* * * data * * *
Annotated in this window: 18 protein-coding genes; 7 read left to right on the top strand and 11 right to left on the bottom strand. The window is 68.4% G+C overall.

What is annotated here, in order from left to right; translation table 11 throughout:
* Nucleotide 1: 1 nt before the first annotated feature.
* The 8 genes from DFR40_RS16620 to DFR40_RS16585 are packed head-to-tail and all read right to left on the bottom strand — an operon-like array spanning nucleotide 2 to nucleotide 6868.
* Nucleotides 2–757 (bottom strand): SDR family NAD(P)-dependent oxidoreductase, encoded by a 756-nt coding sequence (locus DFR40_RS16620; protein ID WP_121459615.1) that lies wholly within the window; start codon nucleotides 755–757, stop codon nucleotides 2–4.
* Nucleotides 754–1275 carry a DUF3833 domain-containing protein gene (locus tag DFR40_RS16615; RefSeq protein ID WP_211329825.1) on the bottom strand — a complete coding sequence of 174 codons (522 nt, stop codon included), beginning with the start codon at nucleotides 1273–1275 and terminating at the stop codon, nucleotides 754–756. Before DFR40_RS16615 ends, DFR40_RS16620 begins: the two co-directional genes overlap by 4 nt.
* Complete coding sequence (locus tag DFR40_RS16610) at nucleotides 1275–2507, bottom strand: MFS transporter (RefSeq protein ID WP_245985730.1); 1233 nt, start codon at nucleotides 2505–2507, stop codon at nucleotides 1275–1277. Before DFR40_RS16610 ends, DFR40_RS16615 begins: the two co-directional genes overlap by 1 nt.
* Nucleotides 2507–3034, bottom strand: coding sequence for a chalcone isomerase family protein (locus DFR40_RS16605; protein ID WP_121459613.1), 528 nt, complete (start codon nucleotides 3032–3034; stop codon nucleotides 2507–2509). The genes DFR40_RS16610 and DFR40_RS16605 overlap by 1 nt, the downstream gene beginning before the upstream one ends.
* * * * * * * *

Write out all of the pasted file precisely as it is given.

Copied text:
Annotated in this window: 18 protein-coding genes; 7 read left to right on the top strand and 11 right to left on the bottom strand. The window is 68.4% G+C overall.

What is annotated here, in order from left to right; translation table 11 throughout:
* Nucleotide 1: 1 nt before the first annotated feature.
* The 8 genes from DFR40_RS16620 to DFR40_RS16585 are packed head-to-tail and all read right to left on the bottom strand — an operon-like array spanning nucleotide 2 to nucleotide 6868.
* Nucleotides 2–757 (bottom strand): SDR family NAD(P)-dependent oxidoreductase, encoded by a 756-nt coding sequence (locus DFR40_RS16620; protein ID WP_121459615.1) that lies wholly within the window; start codon nucleotides 755–757, stop codon nucleotides 2–4.
* Nucleotides 754–1275 carry a DUF3833 domain-containing protein gene (locus tag DFR40_RS16615; RefSeq protein ID WP_211329825.1) on the bottom strand — a complete coding sequence of 174 codons (522 nt, stop codon included), beginning with the start codon at nucleotides 1273–1275 and terminating at the stop codon, nucleotides 754–756. Before DFR40_RS16615 ends, DFR40_RS16620 begins: the two co-directional genes overlap by 4 nt.
* Complete coding sequence (locus tag DFR40_RS16610) at nucleotides 1275–2507, bottom strand: MFS transporter (RefSeq protein ID WP_245985730.1); 1233 nt, start codon at nucleotides 2505–2507, stop codon at nucleotides 1275–1277. Before DFR40_RS16610 ends, DFR40_RS16615 begins: the two co-directional genes overlap by 1 nt.
* Nucleotides 2507–3034, bottom strand: coding sequence for a chalcone isomerase family protein (locus DFR40_RS16605; protein ID WP_121459613.1), 528 nt, complete (start codon nucleotides 3032–3034; stop codon nucleotides 2507–2509). The genes DFR40_RS16610 and DFR40_RS16605 overlap by 1 nt, the downstream gene beginning before the upstream one ends.